/ MVVM

Chain Converter

Have you ever implemented a converter that does nothing, but applies other converters in sequence? Or even worse, it duplicates functionality that already exists in other converters? For example, on my project, I needed to toggle visibility of a search box depending on whether the current tab in a tab control supported the search functionality. Basically, I needed to convert the selected item of a tab control to visibility of the search box. Here is the definition of my ChainConverter that helped me to achive this:

<c:ChainConverter x:Key="SearchButtonVisibilityConverter">
 <c:ChainConverter.Converters>
  <x:Array Type="{x:Type IValueConverter}">
   <c:ViewToSearchableViewConverter/>
   <c:IsNullConverter/>
   <c:InvertedBooleanToVisibilityConverter/>
  </x:Array>
 </Converters2:ChainConverter.Converters>                
</c:ChainConverter>

Here I define a converter of type ChainConverter and set its Converters property to an array of other converters. The idea is that those converters are applied in sequence. First, initial value (selected tab item) is passed to the first converter (ViewToSearchableViewConverter), then output of this converter is passed as input to the next one (IsNullConverter) and so on. The type of output of the chain converter equals to the type of value returned from of the last converter in the list, in this case it is Visibility.

In this example the first converter is ViewToSearchableViewConverter - it tries to cast the input value to the ISupportSearch interface and if cannot, returns null. After that IsNullConverter comes into play. It takes the value returned by the previous converter (an instance of ISupportSearch or Null) and returns true if it is null, otherwise false. And finally InvertedBooleanToVisibilityConverter takes this boolean value and converts it to the visibility with inversion.

Another example of a situation when the chain converter comes in handy is when you need to show a UI element only when several boolean properties on your view model are true. To facilitate this, ChainConverter, besides IValueConverter, also implements IMultiValueConverter. Take a look at the following example:

Converter definition:

<c:ChainConverter x:Key="AndMultiBooleanToVisibilityConverter">
 <c:ChainConverter.Converters>
  <x:Array Type="{x:Type System:Object}">
   <c:AndBooleanMultiConverter />
   <c:BooleanToVisibilityConverter />
  </x:Array>
 </c:ChainConverter.Converters>
</c:ChainConverter>

And the usage:

<TextBlock Text="{Binding MyTextProperty}>
 <TextBlock.Visibility>
  <MultiBinding Converter="{StaticResource AndMultiBooleanToVisibilityConverter}">
   <Binding Path="BooleanProperty1" />
   <Binding Path="BooleanProperty2" />
  </MultiBinding>
 </TextBlock.Visibility>
</TextBlock>

In this example there are two converters added to the Converters collection of our chain converter. First is AndBooleanMultiConverter, which is a multi-value converter. It converts two bound boolean values to a single boolean value using and operation. The second converter, BooleanToVisibilityConverter, simply converts this boolean value to a value of type Visibility.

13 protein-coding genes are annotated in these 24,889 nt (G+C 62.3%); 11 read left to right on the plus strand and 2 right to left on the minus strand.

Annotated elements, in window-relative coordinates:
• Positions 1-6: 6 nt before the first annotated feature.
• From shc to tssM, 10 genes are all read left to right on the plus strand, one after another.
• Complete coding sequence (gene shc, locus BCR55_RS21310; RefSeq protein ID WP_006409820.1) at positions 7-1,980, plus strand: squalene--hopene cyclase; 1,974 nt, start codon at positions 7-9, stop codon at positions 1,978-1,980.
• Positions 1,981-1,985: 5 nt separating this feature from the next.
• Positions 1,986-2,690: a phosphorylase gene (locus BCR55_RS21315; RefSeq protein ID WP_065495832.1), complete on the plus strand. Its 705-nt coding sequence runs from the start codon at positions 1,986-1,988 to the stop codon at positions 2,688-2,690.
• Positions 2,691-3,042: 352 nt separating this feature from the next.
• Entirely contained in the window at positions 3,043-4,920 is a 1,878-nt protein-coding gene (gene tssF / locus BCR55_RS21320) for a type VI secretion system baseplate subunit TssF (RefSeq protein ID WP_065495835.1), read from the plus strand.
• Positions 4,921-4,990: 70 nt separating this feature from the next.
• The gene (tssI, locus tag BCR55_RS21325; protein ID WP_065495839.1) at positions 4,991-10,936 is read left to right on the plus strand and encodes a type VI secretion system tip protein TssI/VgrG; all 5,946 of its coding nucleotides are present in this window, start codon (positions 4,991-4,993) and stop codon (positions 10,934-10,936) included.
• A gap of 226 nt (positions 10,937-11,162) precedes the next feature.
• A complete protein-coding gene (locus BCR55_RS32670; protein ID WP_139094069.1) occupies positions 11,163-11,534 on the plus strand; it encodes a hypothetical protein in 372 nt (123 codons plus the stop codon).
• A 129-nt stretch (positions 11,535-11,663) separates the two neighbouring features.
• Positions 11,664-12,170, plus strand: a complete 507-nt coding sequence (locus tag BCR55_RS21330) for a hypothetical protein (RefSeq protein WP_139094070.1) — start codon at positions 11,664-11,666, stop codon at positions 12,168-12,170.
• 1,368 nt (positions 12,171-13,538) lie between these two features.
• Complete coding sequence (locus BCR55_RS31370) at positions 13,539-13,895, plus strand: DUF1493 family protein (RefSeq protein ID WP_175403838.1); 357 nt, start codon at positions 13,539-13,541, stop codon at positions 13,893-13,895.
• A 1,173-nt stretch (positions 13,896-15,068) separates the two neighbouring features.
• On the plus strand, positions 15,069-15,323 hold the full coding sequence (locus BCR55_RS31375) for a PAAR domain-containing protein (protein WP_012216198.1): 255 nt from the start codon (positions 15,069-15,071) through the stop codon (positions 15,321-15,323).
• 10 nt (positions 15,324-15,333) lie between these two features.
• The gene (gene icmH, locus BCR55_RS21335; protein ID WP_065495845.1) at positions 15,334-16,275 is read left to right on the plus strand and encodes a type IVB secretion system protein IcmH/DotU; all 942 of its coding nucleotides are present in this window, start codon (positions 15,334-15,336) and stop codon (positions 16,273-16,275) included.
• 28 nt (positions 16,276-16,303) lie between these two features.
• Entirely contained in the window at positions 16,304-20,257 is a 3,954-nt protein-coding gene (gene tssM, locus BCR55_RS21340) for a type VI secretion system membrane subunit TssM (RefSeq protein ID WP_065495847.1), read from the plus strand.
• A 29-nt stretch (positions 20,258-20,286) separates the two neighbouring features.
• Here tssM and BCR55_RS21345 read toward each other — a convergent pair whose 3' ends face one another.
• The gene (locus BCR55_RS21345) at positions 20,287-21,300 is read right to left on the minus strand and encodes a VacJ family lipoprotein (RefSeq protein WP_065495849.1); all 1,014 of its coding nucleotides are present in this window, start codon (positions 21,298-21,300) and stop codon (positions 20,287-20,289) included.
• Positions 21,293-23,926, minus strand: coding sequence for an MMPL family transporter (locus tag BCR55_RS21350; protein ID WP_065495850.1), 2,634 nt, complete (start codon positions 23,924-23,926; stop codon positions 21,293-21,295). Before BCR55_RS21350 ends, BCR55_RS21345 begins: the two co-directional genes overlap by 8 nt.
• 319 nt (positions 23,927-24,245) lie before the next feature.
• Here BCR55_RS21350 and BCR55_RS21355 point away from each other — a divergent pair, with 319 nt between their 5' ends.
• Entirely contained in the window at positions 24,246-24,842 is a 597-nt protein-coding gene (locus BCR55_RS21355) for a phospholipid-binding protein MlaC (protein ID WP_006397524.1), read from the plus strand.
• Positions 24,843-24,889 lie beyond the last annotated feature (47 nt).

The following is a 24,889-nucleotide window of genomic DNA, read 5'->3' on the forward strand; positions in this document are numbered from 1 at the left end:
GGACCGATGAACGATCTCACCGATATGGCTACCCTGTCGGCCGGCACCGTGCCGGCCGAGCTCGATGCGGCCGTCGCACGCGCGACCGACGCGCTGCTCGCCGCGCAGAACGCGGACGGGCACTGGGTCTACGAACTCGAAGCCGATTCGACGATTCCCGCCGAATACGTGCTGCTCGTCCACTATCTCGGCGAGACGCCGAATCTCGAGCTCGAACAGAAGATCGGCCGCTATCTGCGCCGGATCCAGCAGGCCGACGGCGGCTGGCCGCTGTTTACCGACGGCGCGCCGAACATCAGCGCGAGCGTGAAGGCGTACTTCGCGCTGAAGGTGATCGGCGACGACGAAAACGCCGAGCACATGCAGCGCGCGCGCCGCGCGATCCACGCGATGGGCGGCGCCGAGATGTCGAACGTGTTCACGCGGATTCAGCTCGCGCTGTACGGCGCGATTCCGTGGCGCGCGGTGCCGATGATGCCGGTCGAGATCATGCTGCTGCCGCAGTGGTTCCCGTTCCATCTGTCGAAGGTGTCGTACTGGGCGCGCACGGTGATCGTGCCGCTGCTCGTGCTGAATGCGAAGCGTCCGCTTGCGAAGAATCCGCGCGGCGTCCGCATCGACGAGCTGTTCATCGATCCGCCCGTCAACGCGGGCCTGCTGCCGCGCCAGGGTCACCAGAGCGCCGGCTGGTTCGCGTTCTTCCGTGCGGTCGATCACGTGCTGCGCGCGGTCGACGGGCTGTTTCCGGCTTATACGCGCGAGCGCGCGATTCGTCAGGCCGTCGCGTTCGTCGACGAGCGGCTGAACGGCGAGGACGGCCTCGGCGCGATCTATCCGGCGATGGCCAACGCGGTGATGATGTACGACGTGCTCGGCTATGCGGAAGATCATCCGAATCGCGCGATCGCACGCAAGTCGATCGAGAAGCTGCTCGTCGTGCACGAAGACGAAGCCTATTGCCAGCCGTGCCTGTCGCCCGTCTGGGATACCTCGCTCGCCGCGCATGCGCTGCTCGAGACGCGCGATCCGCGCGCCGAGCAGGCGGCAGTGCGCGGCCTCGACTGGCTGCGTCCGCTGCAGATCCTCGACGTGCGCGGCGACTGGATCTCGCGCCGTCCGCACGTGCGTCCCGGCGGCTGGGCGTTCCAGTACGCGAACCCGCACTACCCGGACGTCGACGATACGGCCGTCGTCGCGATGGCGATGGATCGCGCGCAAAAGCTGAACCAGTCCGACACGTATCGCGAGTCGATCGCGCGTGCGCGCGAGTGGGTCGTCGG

As you can see, ChainConverter is not only helps to avoid code duplication, but also encourages better separation of concerns and single responsibility principle, because each converter does one and only one job. And using ChainConverter different converters can be combined in a variety of ways.

And finally, here is the implementation of this converter:

public class ChainConverter : IValueConverter, IMultiValueConverter {
  public ChainConverter() {
    Converters = new List<IValueConverter>();
  }
 
  public IEnumerable Converters { get; set; }
 
  public object Convert(object value, Type targetType, object parameter, CultureInfo culture) {
    var currentValue = value;
 
    foreach (IValueConverter currentConverter in Converters) {
      currentValue = currentConverter.Convert(currentValue, targetType, parameter, culture);
    }
 
    return currentValue;
  }
 
  public object Convert(object[] values, Type targetType, object parameter, CultureInfo culture) {
    const string invalidConfigurationMessage = "First converter in the Converters list must be a IMultiValueConverter, all other converters must be IValueConverter.";
  
    object currentValue = null;
  
    bool isFirst = true;
  
    foreach (var converter in Converters) {
      if (isFirst) {
        var multiConverter = converter as IMultiValueConverter;
      }
    
      if (multiConverter != null) {
        currentValue = multiConverter.Convert(values, targetType, parameter, culture);
        isFirst = false;
      } 
      else {
        throw new InvalidOperationException(invalidConfigurationMessage);      
      } 
      else {
        var singleValueConverter = converter as IValueConverter;
    
        if (singleValueConverter != null) {
          currentValue = singleValueConverter.Convert(currentValue, targetType, parameter, culture);
        } 
        else {
          throw new InvalidOperationException(invalidConfigurationMessage);
        }
      }
    }
  
    return currentValue;
  }
  
  public object[] ConvertBack(object value, Type[] targetTypes, object parameter, CultureInfo culture) {
    throw new NotImplementedException();
  }
  
  public object ConvertBack(object value, Type targetType, object parameter, CultureInfo culture) {
    throw new NotImplementedException();
  }
}
Pavlo Glazkov

Pavlo Glazkov

Programmer. Full stack, with a focus on UI. JavaScript/TypeScript, Angular, Node.js, .NET

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